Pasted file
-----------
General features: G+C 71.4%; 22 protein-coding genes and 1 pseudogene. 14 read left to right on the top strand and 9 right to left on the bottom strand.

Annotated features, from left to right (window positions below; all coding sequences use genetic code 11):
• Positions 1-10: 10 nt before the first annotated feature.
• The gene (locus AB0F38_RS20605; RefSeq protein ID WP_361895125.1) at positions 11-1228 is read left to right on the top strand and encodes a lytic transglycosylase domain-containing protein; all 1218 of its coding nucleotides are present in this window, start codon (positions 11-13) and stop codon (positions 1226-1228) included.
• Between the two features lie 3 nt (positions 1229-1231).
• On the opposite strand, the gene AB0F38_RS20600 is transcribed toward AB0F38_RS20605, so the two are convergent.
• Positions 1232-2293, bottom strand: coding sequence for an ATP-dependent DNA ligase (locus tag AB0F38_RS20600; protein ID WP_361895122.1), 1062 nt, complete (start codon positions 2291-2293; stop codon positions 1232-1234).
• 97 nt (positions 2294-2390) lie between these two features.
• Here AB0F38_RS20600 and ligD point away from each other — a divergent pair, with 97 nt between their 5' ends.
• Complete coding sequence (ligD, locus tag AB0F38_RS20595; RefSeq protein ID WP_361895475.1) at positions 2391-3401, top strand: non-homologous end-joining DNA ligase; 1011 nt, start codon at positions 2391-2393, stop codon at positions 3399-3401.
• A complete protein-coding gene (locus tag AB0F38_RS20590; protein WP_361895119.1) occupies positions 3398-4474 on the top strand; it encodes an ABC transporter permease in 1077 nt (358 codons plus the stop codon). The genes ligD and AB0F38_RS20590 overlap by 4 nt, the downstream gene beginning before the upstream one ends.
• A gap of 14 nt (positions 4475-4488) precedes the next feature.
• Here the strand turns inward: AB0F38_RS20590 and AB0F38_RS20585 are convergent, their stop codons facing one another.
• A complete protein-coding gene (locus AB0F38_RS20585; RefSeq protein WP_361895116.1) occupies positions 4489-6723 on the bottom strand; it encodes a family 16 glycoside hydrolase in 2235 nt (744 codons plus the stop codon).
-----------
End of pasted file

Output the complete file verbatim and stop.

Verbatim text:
General features: G+C 71.4%; 22 protein-coding genes and 1 pseudogene. 14 read left to right on the top strand and 9 right to left on the bottom strand.

Annotated features, from left to right (window positions below; all coding sequences use genetic code 11):
• Positions 1-10: 10 nt before the first annotated feature.
• The gene (locus AB0F38_RS20605; RefSeq protein ID WP_361895125.1) at positions 11-1228 is read left to right on the top strand and encodes a lytic transglycosylase domain-containing protein; all 1218 of its coding nucleotides are present in this window, start codon (positions 11-13) and stop codon (positions 1226-1228) included.
• Between the two features lie 3 nt (positions 1229-1231).
• On the opposite strand, the gene AB0F38_RS20600 is transcribed toward AB0F38_RS20605, so the two are convergent.
• Positions 1232-2293, bottom strand: coding sequence for an ATP-dependent DNA ligase (locus tag AB0F38_RS20600; protein ID WP_361895122.1), 1062 nt, complete (start codon positions 2291-2293; stop codon positions 1232-1234).
• 97 nt (positions 2294-2390) lie between these two features.
• Here AB0F38_RS20600 and ligD point away from each other — a divergent pair, with 97 nt between their 5' ends.
• Complete coding sequence (ligD, locus tag AB0F38_RS20595; RefSeq protein ID WP_361895475.1) at positions 2391-3401, top strand: non-homologous end-joining DNA ligase; 1011 nt, start codon at positions 2391-2393, stop codon at positions 3399-3401.
• A complete protein-coding gene (locus tag AB0F38_RS20590; protein WP_361895119.1) occupies positions 3398-4474 on the top strand; it encodes an ABC transporter permease in 1077 nt (358 codons plus the stop codon). The genes ligD and AB0F38_RS20590 overlap by 4 nt, the downstream gene beginning before the upstream one ends.
• A gap of 14 nt (positions 4475-4488) precedes the next feature.
• Here the strand turns inward: AB0F38_RS20590 and AB0F38_RS20585 are convergent, their stop codons facing one another.
• A complete protein-coding gene (locus AB0F38_RS20585; RefSeq protein WP_361895116.1) occupies positions 4489-6723 on the bottom strand; it encodes a family 16 glycoside hydrolase in 2235 nt (744 codons plus the stop codon).